What Are Custom Billing Rates?
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You can override the base rate for a project with custom billing rates. This article is all about custom billing rates: what they are and when to use them.
Before we get into the details, let’s define some terms:
Base Rate: Think of base rate as a “rule” that applies to a specific project. Here’s an example, “Staff, Rate A” is the base rate for our project, ABC Studios. When a staffer bills to this project, they’ll be billed at Staff Rate A—unless there’s an exception, which is explained next.
Custom Billing Rate: This is the exception to the base rate “rule.” Custom billing rates override any base rate. For example, our staffer, Jason, has a staff base rate of $100. But he has a custom rate of $300 when he logs time to ABC Studios. Every time Jason logs time to ABC Studios, his custom rate ($300) will automatically override the base rate ($100) for this project (see image below).
Types of Custom Billing Rates
There are several types of custom billing rates. You can create them based on:
- Staff Members,
- Categories (also called labor codes), or
You can also use these categories together. For example, we can create a custom billing rate for Jason (staffer) who’s doing consulting work (category). We can add as many custom rates as we’d like.
Keep in mind: A base rate that’s contingent on a column, like categories or task, must also be in the timesheet in order for the rate to calculate properly. For example, if you define a category for your custom rate (see image below), you also need to have “categories” appear in your timesheets.
NOTE: Instead of “tasks,” your firm may refer to these units of work as “budget items,” “phases,” “work items,” or “engagements.” And instead of category, your company may use “labor codes.” It’s easy to update the lexicon settings in BigTime so that the verbiage is firm-relevant.
We’ll explain the different custom rate options next.
A staffer may have a different billing rate than the base rate that’s been established for a project. For example, Jason has a billing rate of $300, which is higher than the project’s base rate ($100). This is a scenario when you’d make custom billing rate for a specific staffer. Then, Jason’s custom rate will override the project’s base rate.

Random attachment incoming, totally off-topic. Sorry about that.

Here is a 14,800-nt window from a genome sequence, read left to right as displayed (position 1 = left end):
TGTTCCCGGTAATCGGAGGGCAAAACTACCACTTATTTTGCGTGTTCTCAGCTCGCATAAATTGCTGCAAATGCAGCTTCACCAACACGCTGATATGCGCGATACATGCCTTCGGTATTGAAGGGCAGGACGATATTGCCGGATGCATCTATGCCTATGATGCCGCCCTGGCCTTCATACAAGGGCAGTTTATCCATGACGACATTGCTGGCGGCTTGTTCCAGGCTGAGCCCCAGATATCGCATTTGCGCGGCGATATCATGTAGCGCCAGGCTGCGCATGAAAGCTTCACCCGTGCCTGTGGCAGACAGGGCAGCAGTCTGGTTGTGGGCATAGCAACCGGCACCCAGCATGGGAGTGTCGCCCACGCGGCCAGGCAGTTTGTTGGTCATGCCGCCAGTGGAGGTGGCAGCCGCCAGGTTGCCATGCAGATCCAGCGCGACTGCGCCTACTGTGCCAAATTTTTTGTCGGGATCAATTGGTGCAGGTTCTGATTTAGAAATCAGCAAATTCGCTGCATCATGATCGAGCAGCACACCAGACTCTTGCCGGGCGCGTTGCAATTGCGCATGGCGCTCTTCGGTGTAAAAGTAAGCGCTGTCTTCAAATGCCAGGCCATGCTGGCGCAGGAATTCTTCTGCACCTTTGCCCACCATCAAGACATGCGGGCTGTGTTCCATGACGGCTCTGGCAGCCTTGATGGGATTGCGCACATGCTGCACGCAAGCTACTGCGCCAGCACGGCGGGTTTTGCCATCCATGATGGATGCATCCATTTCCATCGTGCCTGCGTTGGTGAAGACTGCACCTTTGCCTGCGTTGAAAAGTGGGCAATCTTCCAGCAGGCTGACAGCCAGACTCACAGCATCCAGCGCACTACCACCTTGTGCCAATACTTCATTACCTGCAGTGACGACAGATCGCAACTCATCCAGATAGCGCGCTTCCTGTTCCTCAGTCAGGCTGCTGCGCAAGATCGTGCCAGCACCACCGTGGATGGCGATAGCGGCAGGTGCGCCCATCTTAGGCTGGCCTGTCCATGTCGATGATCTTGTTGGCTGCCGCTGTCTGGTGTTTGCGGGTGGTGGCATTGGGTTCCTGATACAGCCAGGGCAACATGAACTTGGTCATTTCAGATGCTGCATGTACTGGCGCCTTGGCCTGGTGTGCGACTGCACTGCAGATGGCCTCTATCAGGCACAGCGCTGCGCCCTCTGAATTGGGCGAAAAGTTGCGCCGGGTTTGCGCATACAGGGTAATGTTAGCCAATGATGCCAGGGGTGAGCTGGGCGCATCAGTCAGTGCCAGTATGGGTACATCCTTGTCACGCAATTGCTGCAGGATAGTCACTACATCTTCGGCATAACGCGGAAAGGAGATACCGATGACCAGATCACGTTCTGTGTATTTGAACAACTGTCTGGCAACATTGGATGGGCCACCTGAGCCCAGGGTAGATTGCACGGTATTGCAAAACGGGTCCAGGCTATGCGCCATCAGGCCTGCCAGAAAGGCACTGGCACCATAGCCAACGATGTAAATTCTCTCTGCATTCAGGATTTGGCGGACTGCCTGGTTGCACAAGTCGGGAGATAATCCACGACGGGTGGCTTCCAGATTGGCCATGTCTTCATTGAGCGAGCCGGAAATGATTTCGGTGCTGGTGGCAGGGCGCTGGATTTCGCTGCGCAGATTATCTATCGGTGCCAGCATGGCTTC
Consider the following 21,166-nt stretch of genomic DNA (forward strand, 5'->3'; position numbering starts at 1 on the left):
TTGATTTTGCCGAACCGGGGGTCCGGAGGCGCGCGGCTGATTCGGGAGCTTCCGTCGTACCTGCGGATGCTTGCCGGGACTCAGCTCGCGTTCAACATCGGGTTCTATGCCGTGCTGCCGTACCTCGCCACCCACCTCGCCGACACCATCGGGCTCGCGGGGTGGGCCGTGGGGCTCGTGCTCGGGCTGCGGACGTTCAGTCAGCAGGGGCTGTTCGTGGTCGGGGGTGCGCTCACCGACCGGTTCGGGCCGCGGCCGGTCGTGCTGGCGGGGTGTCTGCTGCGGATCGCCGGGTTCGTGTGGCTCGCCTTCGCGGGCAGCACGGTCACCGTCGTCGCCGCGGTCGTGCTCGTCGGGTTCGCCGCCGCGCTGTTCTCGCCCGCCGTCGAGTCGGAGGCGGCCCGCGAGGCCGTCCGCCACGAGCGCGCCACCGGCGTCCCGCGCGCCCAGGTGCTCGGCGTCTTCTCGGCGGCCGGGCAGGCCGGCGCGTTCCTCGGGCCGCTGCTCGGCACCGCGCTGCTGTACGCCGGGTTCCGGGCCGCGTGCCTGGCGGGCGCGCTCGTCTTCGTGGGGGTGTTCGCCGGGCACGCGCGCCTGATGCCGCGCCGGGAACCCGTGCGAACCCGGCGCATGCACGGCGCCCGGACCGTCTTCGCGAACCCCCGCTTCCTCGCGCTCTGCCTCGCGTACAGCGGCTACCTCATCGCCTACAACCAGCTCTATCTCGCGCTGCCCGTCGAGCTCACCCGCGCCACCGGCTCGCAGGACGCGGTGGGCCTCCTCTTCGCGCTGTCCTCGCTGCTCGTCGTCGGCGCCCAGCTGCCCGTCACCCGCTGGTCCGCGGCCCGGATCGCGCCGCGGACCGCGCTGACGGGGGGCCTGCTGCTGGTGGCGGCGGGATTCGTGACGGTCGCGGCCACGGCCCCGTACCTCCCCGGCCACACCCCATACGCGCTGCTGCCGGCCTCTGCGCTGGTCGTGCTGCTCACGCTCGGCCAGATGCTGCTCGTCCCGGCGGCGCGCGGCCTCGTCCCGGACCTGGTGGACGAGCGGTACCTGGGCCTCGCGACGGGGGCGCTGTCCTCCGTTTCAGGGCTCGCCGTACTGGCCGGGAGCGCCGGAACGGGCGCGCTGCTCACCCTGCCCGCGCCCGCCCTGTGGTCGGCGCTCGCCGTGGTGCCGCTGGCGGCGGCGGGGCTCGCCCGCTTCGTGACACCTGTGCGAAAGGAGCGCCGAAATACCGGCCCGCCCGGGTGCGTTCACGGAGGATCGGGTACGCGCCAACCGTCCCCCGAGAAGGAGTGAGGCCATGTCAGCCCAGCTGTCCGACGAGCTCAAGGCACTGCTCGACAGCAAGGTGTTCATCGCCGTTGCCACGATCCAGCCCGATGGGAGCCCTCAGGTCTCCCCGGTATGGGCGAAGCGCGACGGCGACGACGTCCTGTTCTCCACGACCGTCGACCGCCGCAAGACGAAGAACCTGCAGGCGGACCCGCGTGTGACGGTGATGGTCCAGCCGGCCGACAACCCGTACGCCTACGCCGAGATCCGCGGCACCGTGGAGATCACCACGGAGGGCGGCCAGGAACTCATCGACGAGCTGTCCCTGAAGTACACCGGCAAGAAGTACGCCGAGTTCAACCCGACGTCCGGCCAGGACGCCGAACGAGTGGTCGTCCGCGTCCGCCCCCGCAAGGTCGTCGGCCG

Custom Rates: Categories
You can create a custom billing rate based on the type of work that’s being done for a project, like consulting, editorial, or R&D. You’d do this when a type of work, like consulting, has a different billing rate than the base rate that’s been established for the project.
In the image below, “consulting” has a higher billing rate than the base rate established for this project, which is why we created a custom rate for it. This custom rate will be applied regardless of who selects it. In other words, any staffer for the ABC Studios project who does consulting work will have billing rate of $300.
Custom Rates: Tasks
You can also create custom billing rates based on tasks (units of work) you’ve created for a specific project. Custom billing rates based on tasks is a way to break projects into different parts and charge specific rates for each part. For example, we have a $200 rate for the “research” and $350 for “implementation.”
In the image below, “Task 1” has a rate of $50.
Custom Rates: Use Values from Multiple Columns
You can create a custom billing rate that includes multiple categories, which will make the rate even more specific. For example, create a custom rate for a specific staffer and category.
In the image below, anytime Jason (staffer) bills to consulting (category), his billing rate will be $150. However, whenever Jason bills to any other category, the project’s standard base rate ($100) will apply. Put another way, if every rate criteria is not met, then BigTime falls back on the base rate.
NOTE: The most specific rate always gets applied.
Tip: What happens if I leave a column empty?
If you leave a column blank, that means the rate applies to everything and everyone in the picklist for each category (staff member, categories, or task).